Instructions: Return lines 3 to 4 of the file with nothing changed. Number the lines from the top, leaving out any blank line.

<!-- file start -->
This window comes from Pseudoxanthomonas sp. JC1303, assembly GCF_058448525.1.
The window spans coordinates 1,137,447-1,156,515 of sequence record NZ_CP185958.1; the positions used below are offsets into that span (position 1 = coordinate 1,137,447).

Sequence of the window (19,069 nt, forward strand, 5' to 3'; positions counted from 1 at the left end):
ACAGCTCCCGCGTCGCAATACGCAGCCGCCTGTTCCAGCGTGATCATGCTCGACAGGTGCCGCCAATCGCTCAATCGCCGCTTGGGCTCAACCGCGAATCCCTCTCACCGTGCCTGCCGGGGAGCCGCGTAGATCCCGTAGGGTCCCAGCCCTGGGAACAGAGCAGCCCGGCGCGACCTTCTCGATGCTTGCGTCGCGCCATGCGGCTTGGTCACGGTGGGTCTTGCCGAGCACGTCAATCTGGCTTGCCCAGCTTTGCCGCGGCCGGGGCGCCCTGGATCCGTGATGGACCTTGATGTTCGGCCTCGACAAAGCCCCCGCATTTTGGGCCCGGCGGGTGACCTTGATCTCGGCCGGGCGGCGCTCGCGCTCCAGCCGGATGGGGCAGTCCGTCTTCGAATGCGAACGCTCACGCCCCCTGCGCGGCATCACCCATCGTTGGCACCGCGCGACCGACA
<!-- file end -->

Sequence of the window (19,069 nt, forward strand, 5' to 3'; positions counted from 1 at the left end):
ACAGCTCCCGCGTCGCAATACGCAGCCGCCTGTTCCAGCGTGATCATGCTCGACAGGTGCCGCCAATCGCTCAATCGCCGCTTGGGCTCAACCGCGAATCCCTCTCACCGTGCCTGCCGGGGAGCCGCGTAGATCCCGTAGGGTCCCAGCCCTGGGAACAGAGCAGCCCGGCGCGACCTTCTCGATGCTTGCGTCGCGCCATGCGGCTTGGTCACGGTGGGTCTTGCCGAGCACGTCAATCTGGCTTGCCCAGCTTTGCCGCGGCCGGGGCGCCCTGGATCCGTGATGGACCTTGATGTTCGGCCTCGACAAAGCCCCCGCATTTTGGGCCCGGCGGGTGACCTTGATCTCGGCCGGGCGGCGCTCGCGCTCCAGCCGGATGGGGCAGTCCGTCTTCGAATGCGAACGCTCACGCCCCCTGCGCGGCATCACCCATCGTTGGCACCGCGCGACCGACA